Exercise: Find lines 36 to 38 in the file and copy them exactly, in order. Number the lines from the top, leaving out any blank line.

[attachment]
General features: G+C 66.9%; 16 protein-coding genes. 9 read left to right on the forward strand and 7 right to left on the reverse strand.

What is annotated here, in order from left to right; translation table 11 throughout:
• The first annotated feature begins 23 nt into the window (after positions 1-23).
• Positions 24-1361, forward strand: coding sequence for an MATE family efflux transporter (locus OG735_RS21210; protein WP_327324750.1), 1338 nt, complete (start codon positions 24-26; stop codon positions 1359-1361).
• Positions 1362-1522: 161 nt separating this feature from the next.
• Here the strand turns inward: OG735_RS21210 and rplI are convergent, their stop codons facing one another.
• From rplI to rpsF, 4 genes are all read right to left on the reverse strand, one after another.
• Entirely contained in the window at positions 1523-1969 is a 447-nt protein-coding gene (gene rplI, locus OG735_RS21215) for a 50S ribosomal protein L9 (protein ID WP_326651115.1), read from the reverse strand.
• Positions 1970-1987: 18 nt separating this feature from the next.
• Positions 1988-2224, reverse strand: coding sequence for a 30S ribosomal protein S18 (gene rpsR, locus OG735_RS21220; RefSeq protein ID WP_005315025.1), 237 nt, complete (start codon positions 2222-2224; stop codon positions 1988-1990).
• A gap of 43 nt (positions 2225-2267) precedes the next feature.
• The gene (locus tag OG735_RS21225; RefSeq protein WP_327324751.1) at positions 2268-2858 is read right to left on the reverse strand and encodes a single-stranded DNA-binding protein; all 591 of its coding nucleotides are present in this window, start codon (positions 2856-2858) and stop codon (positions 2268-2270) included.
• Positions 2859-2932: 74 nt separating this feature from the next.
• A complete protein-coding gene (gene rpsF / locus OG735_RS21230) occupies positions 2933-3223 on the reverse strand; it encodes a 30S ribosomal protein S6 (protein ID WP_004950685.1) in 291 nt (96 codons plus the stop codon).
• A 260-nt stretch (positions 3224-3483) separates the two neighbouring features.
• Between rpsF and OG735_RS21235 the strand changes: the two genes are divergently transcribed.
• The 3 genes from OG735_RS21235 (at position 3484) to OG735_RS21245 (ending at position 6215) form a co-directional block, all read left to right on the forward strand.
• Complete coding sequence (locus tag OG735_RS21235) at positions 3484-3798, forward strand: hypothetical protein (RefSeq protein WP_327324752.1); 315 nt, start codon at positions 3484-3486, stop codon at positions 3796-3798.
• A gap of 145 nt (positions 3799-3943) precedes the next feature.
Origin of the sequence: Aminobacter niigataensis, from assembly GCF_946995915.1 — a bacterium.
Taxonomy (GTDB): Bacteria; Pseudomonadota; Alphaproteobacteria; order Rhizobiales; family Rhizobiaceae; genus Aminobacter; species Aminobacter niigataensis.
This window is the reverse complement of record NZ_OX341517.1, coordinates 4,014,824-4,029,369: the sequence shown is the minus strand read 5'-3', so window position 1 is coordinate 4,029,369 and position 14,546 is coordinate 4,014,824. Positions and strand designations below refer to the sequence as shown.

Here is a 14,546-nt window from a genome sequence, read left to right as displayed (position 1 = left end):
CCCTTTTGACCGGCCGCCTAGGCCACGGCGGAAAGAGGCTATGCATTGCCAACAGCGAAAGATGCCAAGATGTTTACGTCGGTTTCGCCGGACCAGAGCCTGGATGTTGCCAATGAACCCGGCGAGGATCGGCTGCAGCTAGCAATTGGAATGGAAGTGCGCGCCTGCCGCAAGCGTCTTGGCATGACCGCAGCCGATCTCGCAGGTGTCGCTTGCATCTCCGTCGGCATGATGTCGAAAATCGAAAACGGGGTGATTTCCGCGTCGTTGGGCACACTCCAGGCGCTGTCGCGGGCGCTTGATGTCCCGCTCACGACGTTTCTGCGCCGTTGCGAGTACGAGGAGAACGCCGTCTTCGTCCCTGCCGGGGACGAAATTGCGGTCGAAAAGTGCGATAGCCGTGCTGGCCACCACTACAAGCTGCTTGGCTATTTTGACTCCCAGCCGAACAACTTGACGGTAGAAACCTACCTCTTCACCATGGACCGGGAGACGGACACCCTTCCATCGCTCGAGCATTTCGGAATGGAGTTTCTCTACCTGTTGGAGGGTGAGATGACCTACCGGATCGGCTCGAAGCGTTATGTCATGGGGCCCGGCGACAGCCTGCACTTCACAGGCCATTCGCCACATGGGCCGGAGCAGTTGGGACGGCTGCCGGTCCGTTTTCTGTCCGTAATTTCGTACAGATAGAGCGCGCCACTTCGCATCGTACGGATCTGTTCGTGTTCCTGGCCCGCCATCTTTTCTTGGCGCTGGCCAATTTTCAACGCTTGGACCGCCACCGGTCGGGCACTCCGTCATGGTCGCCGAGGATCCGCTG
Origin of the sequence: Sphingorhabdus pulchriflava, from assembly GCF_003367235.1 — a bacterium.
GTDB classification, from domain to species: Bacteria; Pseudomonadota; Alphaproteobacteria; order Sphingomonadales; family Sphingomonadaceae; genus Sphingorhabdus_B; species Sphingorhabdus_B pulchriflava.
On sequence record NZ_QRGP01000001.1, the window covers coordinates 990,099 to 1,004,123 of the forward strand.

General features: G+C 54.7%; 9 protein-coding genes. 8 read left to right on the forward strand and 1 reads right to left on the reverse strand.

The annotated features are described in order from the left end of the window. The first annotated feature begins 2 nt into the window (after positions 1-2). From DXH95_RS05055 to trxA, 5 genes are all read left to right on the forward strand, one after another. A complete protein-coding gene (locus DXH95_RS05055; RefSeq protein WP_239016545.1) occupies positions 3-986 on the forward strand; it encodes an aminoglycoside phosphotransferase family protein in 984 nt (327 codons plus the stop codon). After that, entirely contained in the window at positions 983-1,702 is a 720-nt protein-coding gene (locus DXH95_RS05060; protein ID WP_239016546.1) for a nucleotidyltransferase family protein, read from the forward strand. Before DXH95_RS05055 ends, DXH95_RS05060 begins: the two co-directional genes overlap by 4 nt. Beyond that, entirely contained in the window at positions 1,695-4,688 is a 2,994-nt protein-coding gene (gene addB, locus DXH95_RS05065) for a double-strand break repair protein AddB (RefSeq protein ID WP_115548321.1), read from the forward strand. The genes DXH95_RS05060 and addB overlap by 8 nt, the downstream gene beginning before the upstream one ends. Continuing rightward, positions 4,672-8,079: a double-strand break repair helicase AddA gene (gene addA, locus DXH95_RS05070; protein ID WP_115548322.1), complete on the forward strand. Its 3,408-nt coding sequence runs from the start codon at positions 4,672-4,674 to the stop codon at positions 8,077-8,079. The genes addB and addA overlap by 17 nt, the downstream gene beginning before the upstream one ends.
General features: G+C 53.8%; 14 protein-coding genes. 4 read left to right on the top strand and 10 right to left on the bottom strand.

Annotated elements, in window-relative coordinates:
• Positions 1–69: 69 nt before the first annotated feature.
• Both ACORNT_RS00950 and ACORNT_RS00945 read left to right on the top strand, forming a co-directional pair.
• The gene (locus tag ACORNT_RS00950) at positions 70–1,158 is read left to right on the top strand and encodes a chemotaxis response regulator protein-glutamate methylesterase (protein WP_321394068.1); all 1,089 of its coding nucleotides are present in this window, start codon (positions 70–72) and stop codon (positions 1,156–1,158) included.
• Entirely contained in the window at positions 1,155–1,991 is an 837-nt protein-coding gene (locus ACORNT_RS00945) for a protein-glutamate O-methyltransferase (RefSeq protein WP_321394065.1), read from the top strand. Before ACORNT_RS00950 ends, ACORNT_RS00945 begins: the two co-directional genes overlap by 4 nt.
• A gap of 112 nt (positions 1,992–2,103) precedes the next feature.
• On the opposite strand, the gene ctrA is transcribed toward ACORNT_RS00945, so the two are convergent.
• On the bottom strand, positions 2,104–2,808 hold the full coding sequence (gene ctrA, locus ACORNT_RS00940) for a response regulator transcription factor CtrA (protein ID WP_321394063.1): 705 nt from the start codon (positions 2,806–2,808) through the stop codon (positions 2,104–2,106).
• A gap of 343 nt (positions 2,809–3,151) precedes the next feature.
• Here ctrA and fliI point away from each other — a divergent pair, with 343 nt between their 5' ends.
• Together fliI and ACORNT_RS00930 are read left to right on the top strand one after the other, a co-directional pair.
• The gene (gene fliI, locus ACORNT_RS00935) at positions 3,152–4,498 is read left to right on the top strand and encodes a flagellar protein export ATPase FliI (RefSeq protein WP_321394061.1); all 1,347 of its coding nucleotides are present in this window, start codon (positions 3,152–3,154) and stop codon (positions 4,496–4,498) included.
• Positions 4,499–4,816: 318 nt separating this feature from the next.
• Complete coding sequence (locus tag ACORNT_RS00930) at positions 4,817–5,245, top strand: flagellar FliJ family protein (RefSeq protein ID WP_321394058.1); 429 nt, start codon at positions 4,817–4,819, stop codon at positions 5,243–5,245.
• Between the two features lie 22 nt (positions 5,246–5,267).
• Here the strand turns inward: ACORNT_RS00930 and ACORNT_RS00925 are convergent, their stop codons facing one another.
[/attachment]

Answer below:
• A gap of 112 nt (positions 1,992–2,103) precedes the next feature.
• On the opposite strand, the gene ctrA is transcribed toward ACORNT_RS00945, so the two are convergent.
• On the bottom strand, positions 2,104–2,808 hold the full coding sequence (gene ctrA, locus ACORNT_RS00940) for a response regulator transcription factor CtrA (protein ID WP_321394063.1): 705 nt from the start codon (positions 2,806–2,808) through the stop codon (positions 2,104–2,106).